This time a month ago, there was still dissection of the New York Jets trade of safety Jamal Adams to the Seattle Seahawks.
Such was the magnitude of the Jets sending their biggest star out in a blockbuster deal that the return on investment from general manager Joe Douglas’ first major move has proven tricky to evaluate.
The Jets sent Adams, an All-Pro last year and their only Pro Bowl selection, along with a fourth round pick to the Seahawks. In return, the Jets got a starting safety in Bradley McDougald, two first round picks (2021, 2022) and a third round pick (2021). It sounds like quite a ransom, especially since McDougald is a well-respected and accomplished safety in his own right.
But considering that the Seahawks are a likely playoff team who project to pick late in the first round, the net return for the Jets trading one of the best defensive players in the game (and their biggest star) all of a sudden makes analyzing the trade a bit murky.
Yes, the Jets netted two first round picks. But they are projected to pick late in the first round where an impact player the caliber of Adams may not be found.
“The truth of the matter is that we won’t know who won the Jamal Adams trade until five years down the road,” said Rick Serritella, found of the NFL Draft Bible. “If the Jets can hit on both picks, it will be deemed a success but expecting to find the type of blue chip talent such as Adams, who would be a consensus top ten selection in any draft class, will be a difficult task. New general manager Joe Douglas has positioned himself well for the latest ‘rebuilding phase’ this organization has undergone. His draft success will ultimately determine whether or not he can last longer than his predecessors.”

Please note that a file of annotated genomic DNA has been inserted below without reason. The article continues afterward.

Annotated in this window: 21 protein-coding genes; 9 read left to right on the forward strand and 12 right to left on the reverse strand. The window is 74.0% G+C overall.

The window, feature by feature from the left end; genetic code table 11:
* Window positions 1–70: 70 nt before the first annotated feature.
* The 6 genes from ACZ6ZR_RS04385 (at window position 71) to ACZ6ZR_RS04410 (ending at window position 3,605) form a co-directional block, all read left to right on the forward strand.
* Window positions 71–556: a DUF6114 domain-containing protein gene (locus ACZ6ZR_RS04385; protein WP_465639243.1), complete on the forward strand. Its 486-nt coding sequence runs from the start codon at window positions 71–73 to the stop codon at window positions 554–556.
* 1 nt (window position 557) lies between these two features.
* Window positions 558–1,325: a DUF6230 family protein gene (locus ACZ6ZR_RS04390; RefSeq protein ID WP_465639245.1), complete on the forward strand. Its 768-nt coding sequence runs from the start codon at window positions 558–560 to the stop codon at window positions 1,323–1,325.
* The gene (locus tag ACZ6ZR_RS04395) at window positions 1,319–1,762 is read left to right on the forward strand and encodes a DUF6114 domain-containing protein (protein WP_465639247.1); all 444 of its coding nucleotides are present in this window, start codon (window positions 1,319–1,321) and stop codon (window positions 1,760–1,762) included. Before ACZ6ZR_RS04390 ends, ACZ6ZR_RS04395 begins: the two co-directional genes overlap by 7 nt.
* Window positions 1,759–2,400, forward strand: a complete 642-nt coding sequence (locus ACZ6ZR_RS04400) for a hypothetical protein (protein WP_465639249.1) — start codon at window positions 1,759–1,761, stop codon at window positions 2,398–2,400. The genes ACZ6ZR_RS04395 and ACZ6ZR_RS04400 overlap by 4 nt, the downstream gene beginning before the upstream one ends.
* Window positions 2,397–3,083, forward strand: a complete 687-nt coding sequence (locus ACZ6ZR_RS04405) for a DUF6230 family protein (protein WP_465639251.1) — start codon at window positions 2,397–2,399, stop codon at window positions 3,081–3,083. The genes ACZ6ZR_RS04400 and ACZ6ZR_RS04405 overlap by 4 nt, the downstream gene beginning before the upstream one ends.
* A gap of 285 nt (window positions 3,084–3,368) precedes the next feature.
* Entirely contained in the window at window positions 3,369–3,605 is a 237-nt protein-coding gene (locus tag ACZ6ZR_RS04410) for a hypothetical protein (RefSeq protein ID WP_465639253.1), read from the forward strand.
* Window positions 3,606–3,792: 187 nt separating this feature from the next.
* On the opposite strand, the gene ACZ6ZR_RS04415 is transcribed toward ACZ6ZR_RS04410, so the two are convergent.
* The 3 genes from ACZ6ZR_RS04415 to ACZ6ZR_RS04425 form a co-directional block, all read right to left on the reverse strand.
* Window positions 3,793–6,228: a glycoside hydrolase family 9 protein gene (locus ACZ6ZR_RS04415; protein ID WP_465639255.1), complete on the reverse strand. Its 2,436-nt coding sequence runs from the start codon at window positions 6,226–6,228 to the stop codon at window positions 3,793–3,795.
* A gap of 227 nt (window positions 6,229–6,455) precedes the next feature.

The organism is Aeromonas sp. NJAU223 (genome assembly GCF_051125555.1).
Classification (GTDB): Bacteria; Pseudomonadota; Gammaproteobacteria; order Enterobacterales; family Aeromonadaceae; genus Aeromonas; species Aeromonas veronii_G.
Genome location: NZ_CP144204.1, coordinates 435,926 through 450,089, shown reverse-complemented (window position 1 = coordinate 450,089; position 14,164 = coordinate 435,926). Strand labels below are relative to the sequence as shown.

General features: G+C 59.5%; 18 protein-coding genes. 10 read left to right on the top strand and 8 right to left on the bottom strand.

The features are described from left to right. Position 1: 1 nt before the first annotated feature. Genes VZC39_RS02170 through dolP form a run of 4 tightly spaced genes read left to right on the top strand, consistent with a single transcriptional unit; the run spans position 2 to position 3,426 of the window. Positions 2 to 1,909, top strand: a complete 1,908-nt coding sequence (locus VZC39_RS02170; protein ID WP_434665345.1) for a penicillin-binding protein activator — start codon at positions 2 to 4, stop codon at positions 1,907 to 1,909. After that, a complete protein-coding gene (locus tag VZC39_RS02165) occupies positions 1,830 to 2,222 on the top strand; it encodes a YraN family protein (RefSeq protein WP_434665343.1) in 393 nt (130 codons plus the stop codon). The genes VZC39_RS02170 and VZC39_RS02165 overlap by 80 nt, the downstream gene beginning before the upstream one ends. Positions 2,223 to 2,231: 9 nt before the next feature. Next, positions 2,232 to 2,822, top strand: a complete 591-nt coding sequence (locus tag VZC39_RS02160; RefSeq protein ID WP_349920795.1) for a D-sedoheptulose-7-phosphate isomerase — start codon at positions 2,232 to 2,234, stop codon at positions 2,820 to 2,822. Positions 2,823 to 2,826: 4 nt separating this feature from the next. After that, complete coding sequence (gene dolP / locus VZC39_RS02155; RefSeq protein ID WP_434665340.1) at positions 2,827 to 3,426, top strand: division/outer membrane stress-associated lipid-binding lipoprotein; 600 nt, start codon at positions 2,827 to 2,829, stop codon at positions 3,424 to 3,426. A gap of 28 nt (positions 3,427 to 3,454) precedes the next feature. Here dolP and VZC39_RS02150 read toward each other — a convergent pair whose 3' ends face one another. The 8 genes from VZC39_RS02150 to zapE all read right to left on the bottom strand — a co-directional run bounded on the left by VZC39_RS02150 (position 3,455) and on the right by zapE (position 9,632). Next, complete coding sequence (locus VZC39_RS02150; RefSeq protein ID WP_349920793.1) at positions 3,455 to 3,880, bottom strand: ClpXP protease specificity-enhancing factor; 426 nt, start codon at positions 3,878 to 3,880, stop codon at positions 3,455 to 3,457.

Douglas, to his credit, was hailed for his draft with the Jets this past April. He secured a franchise left tackle in Mekhi Becton. He also was able to trade back in the second round and still select a highly-rated wide receiver in Denzel Mims. Throughout the remaining four rounds of the draft (the Jets didn’t pick in the seventh round), Douglas found solid selections that had good production in college but off tumbled down a round or two due to an injury in 2019 (see Hall, Bryce).
With the Seahawks pick, which is likely going to come in the last handful of selections in the first round, Douglas has a bargaining chip with which to move up in the draft or potentially trade back or trade out, as he did three times this past April.
How he fills those two first round picks acquired from Seattle will likely determine the viability of his tenure as general manager.